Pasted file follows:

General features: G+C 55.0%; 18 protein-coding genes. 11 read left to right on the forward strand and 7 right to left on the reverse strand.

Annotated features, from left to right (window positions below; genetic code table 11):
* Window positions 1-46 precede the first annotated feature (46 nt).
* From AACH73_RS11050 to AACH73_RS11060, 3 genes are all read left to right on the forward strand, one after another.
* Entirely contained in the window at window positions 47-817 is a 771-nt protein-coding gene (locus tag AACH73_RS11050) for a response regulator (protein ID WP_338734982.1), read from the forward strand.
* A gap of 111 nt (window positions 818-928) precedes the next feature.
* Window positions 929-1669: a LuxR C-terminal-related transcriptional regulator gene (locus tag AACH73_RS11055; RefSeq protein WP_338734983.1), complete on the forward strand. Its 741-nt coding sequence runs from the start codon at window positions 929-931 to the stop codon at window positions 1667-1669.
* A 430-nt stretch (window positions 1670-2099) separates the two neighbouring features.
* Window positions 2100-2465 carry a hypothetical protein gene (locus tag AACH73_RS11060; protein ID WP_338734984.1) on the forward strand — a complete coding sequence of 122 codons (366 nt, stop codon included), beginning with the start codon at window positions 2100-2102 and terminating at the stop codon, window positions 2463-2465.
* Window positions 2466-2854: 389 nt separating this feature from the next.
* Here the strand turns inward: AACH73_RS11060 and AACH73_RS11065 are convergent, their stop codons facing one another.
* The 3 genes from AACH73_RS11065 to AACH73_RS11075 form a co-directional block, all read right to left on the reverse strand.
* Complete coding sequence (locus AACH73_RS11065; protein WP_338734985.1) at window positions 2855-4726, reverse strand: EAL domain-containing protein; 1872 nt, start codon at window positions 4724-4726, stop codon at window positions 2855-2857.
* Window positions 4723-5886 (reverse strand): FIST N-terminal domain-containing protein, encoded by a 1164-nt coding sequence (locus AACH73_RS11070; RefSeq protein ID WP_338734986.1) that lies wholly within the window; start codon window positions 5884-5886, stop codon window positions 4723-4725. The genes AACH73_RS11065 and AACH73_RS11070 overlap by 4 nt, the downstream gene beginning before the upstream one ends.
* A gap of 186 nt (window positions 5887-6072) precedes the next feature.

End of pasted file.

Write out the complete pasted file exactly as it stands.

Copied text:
General features: G+C 55.0%; 18 protein-coding genes. 11 read left to right on the forward strand and 7 right to left on the reverse strand.

Annotated features, from left to right (window positions below; genetic code table 11):
* Window positions 1-46 precede the first annotated feature (46 nt).
* From AACH73_RS11050 to AACH73_RS11060, 3 genes are all read left to right on the forward strand, one after another.
* Entirely contained in the window at window positions 47-817 is a 771-nt protein-coding gene (locus tag AACH73_RS11050) for a response regulator (protein ID WP_338734982.1), read from the forward strand.
* A gap of 111 nt (window positions 818-928) precedes the next feature.
* Window positions 929-1669: a LuxR C-terminal-related transcriptional regulator gene (locus tag AACH73_RS11055; RefSeq protein WP_338734983.1), complete on the forward strand. Its 741-nt coding sequence runs from the start codon at window positions 929-931 to the stop codon at window positions 1667-1669.
* A 430-nt stretch (window positions 1670-2099) separates the two neighbouring features.
* Window positions 2100-2465 carry a hypothetical protein gene (locus tag AACH73_RS11060; protein ID WP_338734984.1) on the forward strand — a complete coding sequence of 122 codons (366 nt, stop codon included), beginning with the start codon at window positions 2100-2102 and terminating at the stop codon, window positions 2463-2465.
* Window positions 2466-2854: 389 nt separating this feature from the next.
* Here the strand turns inward: AACH73_RS11060 and AACH73_RS11065 are convergent, their stop codons facing one another.
* The 3 genes from AACH73_RS11065 to AACH73_RS11075 form a co-directional block, all read right to left on the reverse strand.
* Complete coding sequence (locus AACH73_RS11065; protein WP_338734985.1) at window positions 2855-4726, reverse strand: EAL domain-containing protein; 1872 nt, start codon at window positions 4724-4726, stop codon at window positions 2855-2857.
* Window positions 4723-5886 (reverse strand): FIST N-terminal domain-containing protein, encoded by a 1164-nt coding sequence (locus AACH73_RS11070; RefSeq protein ID WP_338734986.1) that lies wholly within the window; start codon window positions 5884-5886, stop codon window positions 4723-4725. The genes AACH73_RS11065 and AACH73_RS11070 overlap by 4 nt, the downstream gene beginning before the upstream one ends.
* A gap of 186 nt (window positions 5887-6072) precedes the next feature.